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Criminal Background Checks are a Minefield for Employers

A big issue that will continue to vex hiring managers this year is criminal background checks of job applicants. Employers should be cautious in how they use background checks while we wait for the courts to clarify an area of the law that is fraught with peril.

In 2012, the EEOC issued guidelines that limit – but don’t forbid – the use of criminal background checks in the hiring process. The EEOC referenced statistics that said one in 12 African-American men between the ages of 18 and 64 were incarcerated in 2008, compared to one in 87 white men in the same age range. Thus, any employer policy that automatically excludes ex-felons will have a disparate impact on minorities and could violate Title VII of the Civil Rights Act of 1964, the EEOC said. 

This doesn’t mean employers can’t ask about an applicant’s criminal background, but the EEOC has placed the burden on the employer to prove that such inquiries don’t result in bias against minorities and are necessary to fill the job opening. The EEOC offered no bright-line rules, however, leaving it to employers to interpret what these guidelines mean in actual hiring. At the same time, employers must continue to be concerned about negligent hiring lawsuits, which can be the unfortunate consequence of disregarding an applicant’s criminal background, particularly if it involves crimes of violence.

The courts gradually will provide more guidance on this subject as employer policies are challenged in lawsuits. The following best practices may help you avoid becoming one of the test cases in this emerging area of litigation.

  • Put your policy in writing. This will inform your managers and provide a potential defense in litigation. The policy should provide guidelines on how such information will be used to determine fitness for specific categories of jobs. Your legal counsel can advise on how to structure a policy that protects you from claims while meeting the needs of your business.
     
  • Don’t ask about arrests. While the EEOC doesn’t forbid looking at arrests – and even allows consideration of the underlying conduct in arrests that didn’t result in convictions – we advise you not to go there. An arrest without a conviction almost certainly will put you on the defensive in a hiring dispute.
     
  • Don’t ask until later. Don’t ask about criminal background on the initial job application. Most initial applications are rejected anyway, and you don’t want to provide a toehold for an accusation of blanket screening of ex-felons. Hold the criminal background question until the second round.
     
  • Keep good records. This will prove you followed appropriate procedures in using background information. Without records, including notes from interviews, it may be difficult to prove that you didn’t reject an ex-felon as part of a general screening.
     
  • Limit the scope of questions. Questions about criminal background should be limited to those offenses that are relevant to the job. For example, a driving record is relevant for someone who drives a truck, but not to a receptionist. Serious crimes that involve violence or major theft arguably always are relevant.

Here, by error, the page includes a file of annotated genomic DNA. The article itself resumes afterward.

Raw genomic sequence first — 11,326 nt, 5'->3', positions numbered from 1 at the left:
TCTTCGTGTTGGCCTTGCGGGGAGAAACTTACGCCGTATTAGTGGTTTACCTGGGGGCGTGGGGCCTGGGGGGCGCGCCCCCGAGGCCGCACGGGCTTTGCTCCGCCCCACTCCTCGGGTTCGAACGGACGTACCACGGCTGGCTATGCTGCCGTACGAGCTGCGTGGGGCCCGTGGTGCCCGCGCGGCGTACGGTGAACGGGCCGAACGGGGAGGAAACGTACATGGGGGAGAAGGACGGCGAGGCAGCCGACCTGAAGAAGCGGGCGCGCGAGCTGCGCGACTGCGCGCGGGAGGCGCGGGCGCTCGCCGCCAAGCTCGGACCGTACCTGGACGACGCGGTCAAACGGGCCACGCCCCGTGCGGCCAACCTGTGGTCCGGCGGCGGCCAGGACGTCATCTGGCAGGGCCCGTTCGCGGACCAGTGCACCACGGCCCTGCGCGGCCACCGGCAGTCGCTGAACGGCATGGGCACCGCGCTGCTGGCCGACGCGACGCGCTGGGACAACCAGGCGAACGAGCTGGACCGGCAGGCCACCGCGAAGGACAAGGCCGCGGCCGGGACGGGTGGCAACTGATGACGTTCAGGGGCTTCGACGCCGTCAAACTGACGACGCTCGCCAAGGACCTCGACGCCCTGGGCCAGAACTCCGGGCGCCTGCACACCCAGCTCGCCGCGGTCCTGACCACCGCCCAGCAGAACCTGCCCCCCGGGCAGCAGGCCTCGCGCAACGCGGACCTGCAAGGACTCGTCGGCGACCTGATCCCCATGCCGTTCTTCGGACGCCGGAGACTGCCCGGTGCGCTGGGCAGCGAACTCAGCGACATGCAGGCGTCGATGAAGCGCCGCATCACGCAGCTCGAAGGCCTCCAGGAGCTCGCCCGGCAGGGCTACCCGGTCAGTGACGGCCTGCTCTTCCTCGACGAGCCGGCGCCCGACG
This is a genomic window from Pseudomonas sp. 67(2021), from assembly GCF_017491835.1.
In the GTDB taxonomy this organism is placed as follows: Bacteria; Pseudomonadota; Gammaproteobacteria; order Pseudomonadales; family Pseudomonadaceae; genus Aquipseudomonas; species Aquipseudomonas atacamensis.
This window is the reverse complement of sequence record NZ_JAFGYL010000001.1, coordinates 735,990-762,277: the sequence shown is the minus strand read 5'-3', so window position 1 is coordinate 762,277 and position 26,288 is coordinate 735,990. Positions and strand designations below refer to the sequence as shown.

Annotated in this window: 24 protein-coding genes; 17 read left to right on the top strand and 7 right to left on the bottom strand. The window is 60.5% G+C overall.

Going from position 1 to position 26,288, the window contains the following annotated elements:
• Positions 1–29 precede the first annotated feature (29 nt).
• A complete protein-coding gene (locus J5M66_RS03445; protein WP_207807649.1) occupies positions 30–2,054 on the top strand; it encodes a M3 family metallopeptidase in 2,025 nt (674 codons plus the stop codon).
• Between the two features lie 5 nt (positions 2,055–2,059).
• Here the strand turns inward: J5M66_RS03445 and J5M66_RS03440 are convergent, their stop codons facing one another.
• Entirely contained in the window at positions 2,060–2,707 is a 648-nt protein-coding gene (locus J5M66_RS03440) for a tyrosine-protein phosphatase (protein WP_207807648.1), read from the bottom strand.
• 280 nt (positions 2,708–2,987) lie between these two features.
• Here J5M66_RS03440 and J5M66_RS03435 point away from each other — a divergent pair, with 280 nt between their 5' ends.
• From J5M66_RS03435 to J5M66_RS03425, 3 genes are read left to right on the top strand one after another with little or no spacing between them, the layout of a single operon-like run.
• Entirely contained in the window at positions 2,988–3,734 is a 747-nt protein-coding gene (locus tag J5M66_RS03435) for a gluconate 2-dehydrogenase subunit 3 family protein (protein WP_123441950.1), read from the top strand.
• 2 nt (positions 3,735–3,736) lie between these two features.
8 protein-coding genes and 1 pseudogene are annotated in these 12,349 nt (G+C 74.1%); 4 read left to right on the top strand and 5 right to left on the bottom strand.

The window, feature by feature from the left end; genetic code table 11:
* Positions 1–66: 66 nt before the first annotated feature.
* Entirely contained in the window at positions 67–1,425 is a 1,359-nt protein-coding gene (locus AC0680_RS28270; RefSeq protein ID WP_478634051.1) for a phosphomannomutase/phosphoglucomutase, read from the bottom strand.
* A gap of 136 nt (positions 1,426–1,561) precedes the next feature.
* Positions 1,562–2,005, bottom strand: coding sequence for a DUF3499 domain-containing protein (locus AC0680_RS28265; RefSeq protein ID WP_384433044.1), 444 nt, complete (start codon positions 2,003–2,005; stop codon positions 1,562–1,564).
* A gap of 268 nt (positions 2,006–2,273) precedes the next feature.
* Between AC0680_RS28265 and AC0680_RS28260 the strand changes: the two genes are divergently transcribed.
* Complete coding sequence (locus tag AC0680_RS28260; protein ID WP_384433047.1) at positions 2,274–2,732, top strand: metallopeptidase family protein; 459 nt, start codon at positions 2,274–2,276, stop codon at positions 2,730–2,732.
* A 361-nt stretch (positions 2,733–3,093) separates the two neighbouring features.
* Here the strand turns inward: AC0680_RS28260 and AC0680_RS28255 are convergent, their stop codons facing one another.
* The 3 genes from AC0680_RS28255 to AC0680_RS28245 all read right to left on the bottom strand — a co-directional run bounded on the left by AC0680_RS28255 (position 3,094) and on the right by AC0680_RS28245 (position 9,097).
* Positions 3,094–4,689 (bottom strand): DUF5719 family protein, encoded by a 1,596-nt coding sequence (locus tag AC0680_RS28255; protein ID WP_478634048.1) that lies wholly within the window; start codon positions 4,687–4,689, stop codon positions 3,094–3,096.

• Gravity, time and relevance. There is a three-pronged EEOC test for using conviction information: the seriousness of the offense, the time that has elapsed since the offense, and how it is relevant to the job. Be prepared to explain how you weighed these factors in rejecting an applicant.
     
  • Disclosure to the applicant. If you screen out an applicant because of a criminal conviction, you must notify them and give them the opportunity to explain why other factors outweigh the conviction. The individual may want to explain mitigating circumstances or tell you about the exemplary life he or she has lived since the conviction. The EEOC calls this an “individualized assessment,” and it shows that an employer was willing to consider all the circumstances of an ex-felon’s life before making a decision.
     
  • You must reject some applicants. Federal and state laws continue to require employers to reject people convicted of certain crimes. This includes people who work around children, airports, banks and certain other occupations where security is a paramount concern.
     
  • Safety trumps everything. . Don’t place employees or customers at risk by hiring someone who has demonstrated a past propensity to violence or other destructive behavior. If it’s a judgment call, always err on the side of safety. We would rather defend you at the EEOC than before a trial court jury following a horrible incident.

Finally, don’t leave this issue to the good intentions of your hiring managers. Develop a policy that serves the needs of your company, train everyone who has a hand in hiring decisions and rely on your legal counsel to guide you through an area of the law that promises much uncertainty for the next several years. 

Reginald W. Belcher is a shareholder at Turner Padget in Columbia, S.C., and represents businesses and employers throughout the state. The South Carolina Supreme Court has certified him as a specialist in Employment and Labor Law, and he writes employee handbooks, affirmative action plans, employment contracts, severance agreements, and non-compete and restrictive covenants. Belcher trains supervisors and managers on compliance issues involving wage and hour laws, workplace harassment and union avoidance. He may be reached at rbelcher@turnerpadget.com or (803) 227-4314.

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